Class Notes (835,294)
Canada (509,074)
History (1,327)
HIST 124 (191)
Lecture 2

Week 2 Term 2.docx

4 Pages
Unlock Document

HIST 124
Steven J Maynard

The Great White North?: The Historical Roots of Whiteness in Canada I. Rethinking Race and the Historical Present A. Last Friday: Sir John A Macdonald, “Idle No More,” and History as Contested Terrain  “Idle No More” is about competing versions of Canadian history  Canada is an imposition for the Aboriginals  1869-1870: Macdonald throws out a bit of money to the Hudson Bay Company to purchase Rupert’s Land  Rupert’s Land turns into Northwest Territories and Manitoba  Marked the beginning of the Number of Threaties where Aboriginals are dispossessed of their lands and are placed on reserves  Number of Threaties are still highly contentious  The threaties meant the full surrender of the control of land in exchange for ongoing payments from the government  Aboriginals are dependent on the Federal government  Aboriginals believed to be signing the threaties as to become equal partners in sharing the land, not giving away their lands  1876: The Indian Act states that even reserves are placed in charge of the representatives of the Canadian government, where these representatives are called Inidian Agents  Inidian Agents are charged with overseeing the long-time colonization (assimilation) of the Aboriginals  Macdonald was credited for building Canada bordering from the Great Lakes and St. Lawrence River to the Atlantic Provinces to British Columbia  Stephen Harper also credited Macdonald for building the Transcontinential Railway and the Northwest Mounted Police, formed in 1873, where they eventually become the RCMP  They needed the police force for all of the resistances and rebellions occurring in Canada  1885: The Electoral Franchise Act was set out to know who is entitled to vote  Macdonald set to deny the Chinese the right to vote because they can set up an influence in British Columbia and let out their values within the House of Common  Macdonald was set on making Canada an Aryan nation, where the nation has no mixing of races and that he was set on building a White Dominion A. Race and People of Colour i. Affirmative Personal/Familial Identity and Community Belonging ii. History, Racism and Resistance B. Whiteness: The Unmarked Race and Race as Historical/Political  The white race is the neutral race  Whiteness is best understood not as a biological given, but it is best understood as a constantly changing set of concrete practices that were and are fundamentally historical and political II. Making the Westcoast White: Case Study of British Columbia  British Columbia must be seen as the British project of colonialism  “The Edge of Empire”  The British parachuted themselves into a highly multicultural society  Aboriginal people dominated A. Aboriginal Peoples and a Cosmopolitan Colony  White people increased from 1000 to 10000 settlers, while Aboriginals still covered up to 45000 settlers  The discovery of gold attracted immigrants from all over the world  During the gold rush, Victoria expanded its population to 6000  White residence of Victoria called for their eviction every year when people immigrate  Aboriginal people are constantly rounded up and forced out to the outskirts B. ‘Managing’ the Movement of Native People on Vancouver Island C. Assisted White Immigration i. Masculinity: ‘Hardy Backwoodsmen’ and Bachelor Households  Stood in contrast to the male goldsmine  The most energetic and self-reliant of the manly sons of the empire ii. Femininity: ‘Fairer Ones of a Purer Caste’ -- White Women  Immigration schemes that targeted white woman  Groups of men established their own households and their own domestic labour  Some men preferred this kind of arrangement  Promoters called for a influx of white woman to draw away the white men from the temptations of aboriginal woman  On Vancouver island, white men are given an additional 50 acre if they are already married, as we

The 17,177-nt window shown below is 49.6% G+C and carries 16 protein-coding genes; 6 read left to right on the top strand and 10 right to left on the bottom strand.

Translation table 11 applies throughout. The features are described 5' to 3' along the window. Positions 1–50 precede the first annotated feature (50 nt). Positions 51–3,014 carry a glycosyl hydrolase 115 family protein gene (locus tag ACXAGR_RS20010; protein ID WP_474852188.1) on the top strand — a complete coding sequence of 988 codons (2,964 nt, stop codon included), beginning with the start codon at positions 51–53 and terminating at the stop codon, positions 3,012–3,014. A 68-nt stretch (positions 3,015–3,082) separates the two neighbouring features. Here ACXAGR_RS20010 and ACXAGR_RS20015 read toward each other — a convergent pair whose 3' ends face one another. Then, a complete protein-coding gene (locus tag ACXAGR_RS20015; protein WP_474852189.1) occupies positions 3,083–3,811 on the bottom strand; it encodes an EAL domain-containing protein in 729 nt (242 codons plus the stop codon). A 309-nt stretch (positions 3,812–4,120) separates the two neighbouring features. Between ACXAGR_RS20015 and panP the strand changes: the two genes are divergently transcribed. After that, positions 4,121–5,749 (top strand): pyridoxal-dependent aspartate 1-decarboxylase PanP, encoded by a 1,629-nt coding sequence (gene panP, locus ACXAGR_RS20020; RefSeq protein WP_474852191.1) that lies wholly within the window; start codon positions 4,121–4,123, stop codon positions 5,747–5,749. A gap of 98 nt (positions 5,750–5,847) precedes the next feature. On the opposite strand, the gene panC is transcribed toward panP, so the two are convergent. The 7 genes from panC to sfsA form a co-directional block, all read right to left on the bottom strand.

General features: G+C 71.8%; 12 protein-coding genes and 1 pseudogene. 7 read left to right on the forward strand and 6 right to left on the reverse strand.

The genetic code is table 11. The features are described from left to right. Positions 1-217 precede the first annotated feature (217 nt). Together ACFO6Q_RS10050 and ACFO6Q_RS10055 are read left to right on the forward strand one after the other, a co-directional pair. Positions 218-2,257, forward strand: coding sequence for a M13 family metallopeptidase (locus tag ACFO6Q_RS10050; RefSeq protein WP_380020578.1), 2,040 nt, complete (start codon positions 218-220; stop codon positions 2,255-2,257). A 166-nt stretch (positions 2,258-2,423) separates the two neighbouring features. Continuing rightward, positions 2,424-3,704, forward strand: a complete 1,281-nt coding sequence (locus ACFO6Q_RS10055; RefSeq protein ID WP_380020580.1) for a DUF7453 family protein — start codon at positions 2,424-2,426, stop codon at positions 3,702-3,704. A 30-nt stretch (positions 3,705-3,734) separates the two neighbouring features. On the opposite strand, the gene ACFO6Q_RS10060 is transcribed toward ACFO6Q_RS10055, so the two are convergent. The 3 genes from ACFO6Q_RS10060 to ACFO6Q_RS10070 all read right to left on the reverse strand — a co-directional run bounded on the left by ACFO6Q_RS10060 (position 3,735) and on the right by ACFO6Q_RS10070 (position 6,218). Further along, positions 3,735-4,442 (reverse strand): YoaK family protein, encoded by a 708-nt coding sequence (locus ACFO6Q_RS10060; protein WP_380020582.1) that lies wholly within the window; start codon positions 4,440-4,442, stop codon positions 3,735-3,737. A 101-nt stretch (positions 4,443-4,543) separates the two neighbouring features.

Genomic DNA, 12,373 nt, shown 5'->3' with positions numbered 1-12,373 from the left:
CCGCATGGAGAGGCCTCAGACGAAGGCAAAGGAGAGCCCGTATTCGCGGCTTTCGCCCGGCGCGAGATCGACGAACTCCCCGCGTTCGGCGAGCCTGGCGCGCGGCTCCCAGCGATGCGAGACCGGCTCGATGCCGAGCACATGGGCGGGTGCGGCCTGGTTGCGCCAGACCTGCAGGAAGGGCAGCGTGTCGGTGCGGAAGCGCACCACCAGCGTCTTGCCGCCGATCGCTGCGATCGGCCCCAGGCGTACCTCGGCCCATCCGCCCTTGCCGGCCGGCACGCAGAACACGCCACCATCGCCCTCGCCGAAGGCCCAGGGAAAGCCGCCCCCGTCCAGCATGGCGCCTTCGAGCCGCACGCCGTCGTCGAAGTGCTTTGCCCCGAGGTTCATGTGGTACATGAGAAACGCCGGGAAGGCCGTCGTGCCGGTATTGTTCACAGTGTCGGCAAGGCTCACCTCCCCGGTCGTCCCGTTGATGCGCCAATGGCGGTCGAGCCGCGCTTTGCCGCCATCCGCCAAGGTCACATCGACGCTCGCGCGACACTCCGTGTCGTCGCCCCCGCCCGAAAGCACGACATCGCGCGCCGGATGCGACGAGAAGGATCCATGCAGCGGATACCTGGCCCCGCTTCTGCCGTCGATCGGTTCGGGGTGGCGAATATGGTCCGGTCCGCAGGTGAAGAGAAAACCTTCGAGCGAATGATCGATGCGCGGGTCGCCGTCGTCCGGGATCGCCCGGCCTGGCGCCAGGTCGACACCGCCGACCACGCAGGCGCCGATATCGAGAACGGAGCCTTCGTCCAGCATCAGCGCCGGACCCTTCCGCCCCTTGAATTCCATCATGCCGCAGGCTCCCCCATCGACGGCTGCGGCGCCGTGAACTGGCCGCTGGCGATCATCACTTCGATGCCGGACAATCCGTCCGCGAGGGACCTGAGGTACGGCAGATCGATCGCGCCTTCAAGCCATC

More Less

Related notes for HIST 124

Log In


Join OneClass

Access over 10 million pages of study
documents for 1.3 million courses.

Sign up

Join to view


By registering, I agree to the Terms and Privacy Policies
Already have an account?
Just a few more details

So we can recommend you notes for your school.

Reset Password

Please enter below the email address you registered with and we will send you a link to reset your password.

Add your courses

Get notes from the top students in your class.